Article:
Last updated: February 8, 2012 - 9:17am
Some AT&T shareholders want more than just dollars and cents from the board of directors in the aftermath of the company’s aborted takeover of T-Mobile: They want to know how company money is being spent to influence politics.
A slew of corporate boards — including those of Apple, Ford and Pepsi — are being petitioned this proxy season by stockholders demanding an accounting of corporate funds being spent on campaigns, super PACs and political causes as corporate governance experts and members of Congress press for new federal rules. “Companies like AT&T are not tracing where shareholder money goes, and there needs to be due diligence on every political contribution, because it could have a wide-ranging effect that could impact the reputation of the company,” said Adam Kanzer, managing director and general counsel for Domini Social Investments, an AT&T shareholder group trying to get the company to disclose more of its political spending.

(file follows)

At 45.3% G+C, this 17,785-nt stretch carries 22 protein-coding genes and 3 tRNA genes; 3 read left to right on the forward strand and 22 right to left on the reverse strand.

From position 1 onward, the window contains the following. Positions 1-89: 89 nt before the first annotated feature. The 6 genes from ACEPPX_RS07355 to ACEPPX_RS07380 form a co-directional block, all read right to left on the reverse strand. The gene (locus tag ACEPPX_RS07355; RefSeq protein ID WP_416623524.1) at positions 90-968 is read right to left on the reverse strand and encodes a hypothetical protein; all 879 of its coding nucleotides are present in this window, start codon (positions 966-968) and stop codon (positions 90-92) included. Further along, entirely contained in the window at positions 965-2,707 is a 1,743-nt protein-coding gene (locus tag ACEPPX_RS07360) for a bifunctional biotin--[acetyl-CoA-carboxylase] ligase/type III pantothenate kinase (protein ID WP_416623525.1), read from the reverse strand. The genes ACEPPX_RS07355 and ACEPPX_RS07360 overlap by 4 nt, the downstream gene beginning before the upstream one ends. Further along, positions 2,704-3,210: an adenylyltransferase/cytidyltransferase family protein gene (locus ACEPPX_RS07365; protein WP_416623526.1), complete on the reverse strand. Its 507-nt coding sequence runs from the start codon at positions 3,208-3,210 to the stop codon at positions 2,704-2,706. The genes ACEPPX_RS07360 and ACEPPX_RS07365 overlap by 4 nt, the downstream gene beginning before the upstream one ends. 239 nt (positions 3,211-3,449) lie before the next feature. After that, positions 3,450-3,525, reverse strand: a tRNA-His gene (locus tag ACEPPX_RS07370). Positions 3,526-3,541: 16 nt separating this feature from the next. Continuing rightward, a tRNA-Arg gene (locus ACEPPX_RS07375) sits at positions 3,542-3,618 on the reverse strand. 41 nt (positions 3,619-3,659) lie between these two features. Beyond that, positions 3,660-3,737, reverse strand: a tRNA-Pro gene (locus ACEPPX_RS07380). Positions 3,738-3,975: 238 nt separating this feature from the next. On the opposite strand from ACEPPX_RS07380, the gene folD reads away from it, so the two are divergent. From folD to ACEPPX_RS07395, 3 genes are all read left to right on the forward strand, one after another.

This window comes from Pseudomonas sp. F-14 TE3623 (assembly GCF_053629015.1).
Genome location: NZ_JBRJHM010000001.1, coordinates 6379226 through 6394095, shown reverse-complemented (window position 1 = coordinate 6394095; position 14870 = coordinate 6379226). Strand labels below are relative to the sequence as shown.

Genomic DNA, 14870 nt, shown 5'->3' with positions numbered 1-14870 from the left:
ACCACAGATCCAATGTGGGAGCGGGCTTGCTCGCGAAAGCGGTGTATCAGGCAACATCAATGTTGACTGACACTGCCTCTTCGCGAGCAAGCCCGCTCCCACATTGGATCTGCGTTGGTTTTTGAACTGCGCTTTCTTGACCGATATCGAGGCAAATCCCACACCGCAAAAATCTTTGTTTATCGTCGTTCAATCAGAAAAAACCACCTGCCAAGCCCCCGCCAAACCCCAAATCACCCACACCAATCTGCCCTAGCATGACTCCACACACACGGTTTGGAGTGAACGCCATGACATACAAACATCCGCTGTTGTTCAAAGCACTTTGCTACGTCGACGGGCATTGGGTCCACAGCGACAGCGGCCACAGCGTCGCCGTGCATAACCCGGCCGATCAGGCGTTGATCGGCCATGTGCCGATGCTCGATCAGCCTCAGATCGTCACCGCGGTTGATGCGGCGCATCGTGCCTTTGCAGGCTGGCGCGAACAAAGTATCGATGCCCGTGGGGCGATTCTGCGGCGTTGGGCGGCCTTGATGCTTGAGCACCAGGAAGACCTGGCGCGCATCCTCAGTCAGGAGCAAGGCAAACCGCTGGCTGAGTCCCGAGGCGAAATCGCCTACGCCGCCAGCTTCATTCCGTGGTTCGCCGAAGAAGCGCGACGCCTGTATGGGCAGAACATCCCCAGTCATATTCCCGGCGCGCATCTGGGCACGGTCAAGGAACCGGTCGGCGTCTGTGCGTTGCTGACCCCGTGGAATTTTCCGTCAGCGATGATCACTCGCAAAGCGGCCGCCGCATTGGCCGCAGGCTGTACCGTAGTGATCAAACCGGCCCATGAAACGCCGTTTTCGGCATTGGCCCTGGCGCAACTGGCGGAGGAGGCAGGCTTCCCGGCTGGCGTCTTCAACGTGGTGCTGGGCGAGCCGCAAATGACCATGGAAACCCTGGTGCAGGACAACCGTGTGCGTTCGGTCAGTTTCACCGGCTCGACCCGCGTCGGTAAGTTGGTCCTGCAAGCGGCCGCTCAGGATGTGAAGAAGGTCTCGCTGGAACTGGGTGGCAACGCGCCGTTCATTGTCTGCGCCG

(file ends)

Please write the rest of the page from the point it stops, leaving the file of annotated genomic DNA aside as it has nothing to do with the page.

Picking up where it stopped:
- After losing round 1, AT&T gears up for next fight to buy T-Mobile
- AT&T's lobbying turned back in T-Mobile bid
- So Who Really Stands to Benefit from AT&T’s T-Mobile Takeover?
- With merger before feds, T-Mobile, AT&T ramp up lobbying spending
- AT&T merger bid puts Obama in a bind
- AT&T Gave $500k to House Democrats Pushing The T-Mobile Takeover
- Additional AT&T|T-Mobile Coverage
- Apple’s DC lobbying effort has yet to ripen
- AT&T spent 30% more on lobbying for T-Mobile deal
- AT&T’s Battle for T-Mobile Is Political as Well as Legal
- T-Mobile Offers iPhone Tests and Unlimited Music Streaming
- AT&T Beefs-Up Lobbying
- In pursuit of T-Mobile, AT&T has fierce lobbying clout
- Fears grow over T-Mobile’s US disposal
- Sprint enlists army of lobbyists to fight T-Mobile-AT&T merger